MORNINGTON Peninsula Shire marked World Wetlands Day (Saturday 2 February) with a boat trip in Western Port for “key decision makers across local government, industry, and environmental advocates”.
The trip enabled the passengers to “explore one of the peninsula’s most internationally significant regions”.
The Western Port Ramsar wetlands near Hastings is part of the United Nations (UNESCO) declared special biosphere reserve of the Western Port catchment and is one of only nine biospheres in Australia.
The shire’s boat trip preceded the release this week of new research showing Western Port is increasingly vulnerable to pressures from population growth, urbanisation, run-off from residential and rural land, coastal erosion and sea-level rise.
The research by Melbourne water, Understanding the Western Port Environment, looks at how best to protect the bay and its significant local and international natural habitat.
Melbourne Water’s Rhys Coleman says current rates of urban development in the southeast growth corridor and climate change projections mean “this is a challenging time for protecting the Western Port environment”.
Those aboard the shire’s boat tour included MP for Western Victoria Andy Meddick, former Federal MP Kelvin Thompson, Frankston councillor Quinn McCormack, representatives from Esso, BlueScope Steel, Phillip Island Nature Park, Friends of French Island, Western Port Biosphere Foundation, Western Port harbourmaster, Save Western Port and Coast Care (DEWLP).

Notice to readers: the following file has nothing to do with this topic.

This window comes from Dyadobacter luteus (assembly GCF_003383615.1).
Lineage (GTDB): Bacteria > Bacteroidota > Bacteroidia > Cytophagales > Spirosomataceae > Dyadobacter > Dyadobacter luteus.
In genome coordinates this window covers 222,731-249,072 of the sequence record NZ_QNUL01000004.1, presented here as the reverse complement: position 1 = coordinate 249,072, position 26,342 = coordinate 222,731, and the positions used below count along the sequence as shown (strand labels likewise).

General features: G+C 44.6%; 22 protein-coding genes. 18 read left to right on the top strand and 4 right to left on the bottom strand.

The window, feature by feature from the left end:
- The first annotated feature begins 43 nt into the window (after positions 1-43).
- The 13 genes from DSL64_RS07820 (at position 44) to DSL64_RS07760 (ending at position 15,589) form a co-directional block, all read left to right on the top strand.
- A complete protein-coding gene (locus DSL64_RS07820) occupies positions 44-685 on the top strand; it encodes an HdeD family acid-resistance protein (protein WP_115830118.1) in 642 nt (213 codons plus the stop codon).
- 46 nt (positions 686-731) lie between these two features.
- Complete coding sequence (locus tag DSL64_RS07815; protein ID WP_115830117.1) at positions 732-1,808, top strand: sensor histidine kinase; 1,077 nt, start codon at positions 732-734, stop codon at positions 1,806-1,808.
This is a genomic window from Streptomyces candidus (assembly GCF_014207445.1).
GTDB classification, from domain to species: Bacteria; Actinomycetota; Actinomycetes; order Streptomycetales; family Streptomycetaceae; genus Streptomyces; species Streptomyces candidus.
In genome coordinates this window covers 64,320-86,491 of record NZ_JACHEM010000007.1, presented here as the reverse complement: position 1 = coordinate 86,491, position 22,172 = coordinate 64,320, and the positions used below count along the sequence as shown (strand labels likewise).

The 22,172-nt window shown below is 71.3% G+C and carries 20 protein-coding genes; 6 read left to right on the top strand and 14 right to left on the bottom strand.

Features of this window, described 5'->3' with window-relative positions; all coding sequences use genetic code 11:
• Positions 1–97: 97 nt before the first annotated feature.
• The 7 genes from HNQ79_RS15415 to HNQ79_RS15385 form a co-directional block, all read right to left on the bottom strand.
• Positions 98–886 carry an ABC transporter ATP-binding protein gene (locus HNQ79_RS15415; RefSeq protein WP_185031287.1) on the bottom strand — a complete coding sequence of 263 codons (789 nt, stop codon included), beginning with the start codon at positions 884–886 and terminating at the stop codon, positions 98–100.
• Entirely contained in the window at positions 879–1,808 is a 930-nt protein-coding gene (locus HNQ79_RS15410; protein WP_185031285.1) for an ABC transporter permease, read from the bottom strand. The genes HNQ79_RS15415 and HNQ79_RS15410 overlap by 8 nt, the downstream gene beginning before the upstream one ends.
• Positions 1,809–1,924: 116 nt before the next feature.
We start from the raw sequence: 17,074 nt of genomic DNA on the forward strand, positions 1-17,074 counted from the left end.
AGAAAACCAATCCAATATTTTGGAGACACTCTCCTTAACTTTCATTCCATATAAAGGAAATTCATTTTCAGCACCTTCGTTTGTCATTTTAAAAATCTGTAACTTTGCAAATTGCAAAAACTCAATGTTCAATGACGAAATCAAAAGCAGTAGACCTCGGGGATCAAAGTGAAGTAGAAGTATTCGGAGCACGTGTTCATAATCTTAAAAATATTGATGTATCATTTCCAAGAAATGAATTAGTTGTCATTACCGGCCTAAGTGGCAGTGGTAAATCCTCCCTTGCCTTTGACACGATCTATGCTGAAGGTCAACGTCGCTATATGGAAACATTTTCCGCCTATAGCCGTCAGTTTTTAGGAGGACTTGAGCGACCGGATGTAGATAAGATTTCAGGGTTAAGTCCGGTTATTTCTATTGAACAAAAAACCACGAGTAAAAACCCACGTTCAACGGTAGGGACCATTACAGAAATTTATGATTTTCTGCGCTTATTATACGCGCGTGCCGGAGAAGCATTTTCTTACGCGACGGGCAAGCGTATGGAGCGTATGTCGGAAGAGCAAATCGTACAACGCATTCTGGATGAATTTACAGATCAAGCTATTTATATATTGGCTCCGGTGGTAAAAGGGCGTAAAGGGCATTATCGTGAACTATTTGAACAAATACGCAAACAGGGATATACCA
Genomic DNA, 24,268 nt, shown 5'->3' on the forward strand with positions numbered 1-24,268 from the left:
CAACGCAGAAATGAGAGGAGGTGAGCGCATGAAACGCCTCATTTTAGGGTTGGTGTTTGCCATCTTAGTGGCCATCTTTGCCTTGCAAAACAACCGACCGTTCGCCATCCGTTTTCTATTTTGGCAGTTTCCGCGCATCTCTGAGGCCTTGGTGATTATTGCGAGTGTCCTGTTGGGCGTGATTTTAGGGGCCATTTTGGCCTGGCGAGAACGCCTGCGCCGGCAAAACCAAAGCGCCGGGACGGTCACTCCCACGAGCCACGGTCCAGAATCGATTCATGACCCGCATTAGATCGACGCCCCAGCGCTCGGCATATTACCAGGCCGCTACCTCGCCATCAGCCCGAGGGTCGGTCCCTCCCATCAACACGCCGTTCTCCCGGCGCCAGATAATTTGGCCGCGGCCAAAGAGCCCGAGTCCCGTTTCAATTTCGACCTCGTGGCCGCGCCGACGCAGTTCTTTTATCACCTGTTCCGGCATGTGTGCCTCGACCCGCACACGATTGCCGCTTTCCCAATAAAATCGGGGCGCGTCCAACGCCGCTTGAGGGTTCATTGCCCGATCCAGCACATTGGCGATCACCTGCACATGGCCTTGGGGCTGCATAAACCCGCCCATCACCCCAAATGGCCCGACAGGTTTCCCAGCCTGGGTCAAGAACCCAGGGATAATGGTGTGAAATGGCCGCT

Peninsula councillors Rosie Clark, Kate Roper, Julie Morris and CEO John Baker were also on board.
The shire says “expert guides” spoke “passionately” about preserving the wetlands “and the flow-on impacts to native bird life, seagrasses and mangroves”.
The mayor Cr David Gill said the “common thread from all attendees was the importance and immediacy of protecting this unique biosphere reserve”.
“We heard from a number of subject experts discussing a range of topics from importance of the region for migratory birds, sea grasses and mangroves to industry, fishing and tourism ventures,” he said.
“The key theme expressed throughout the day was sound management and protection of this environmentally sensitive region was essential.”
He said the disappearance of migratory birds “in places like Tasmania” increased the importance of preserving wetlands in Western Port.
Gill said the wetlands helped make the peninsula “special” and their contribution “to the amenity, lifestyle and wellbeing of our residents and visitors should never be underestimated”.
Council wants online “community feedback” on a new Biodiversity Conservation Plan by 5pm, Wednesday 20 February at: mornpen.vic.gov.au/haveyoursay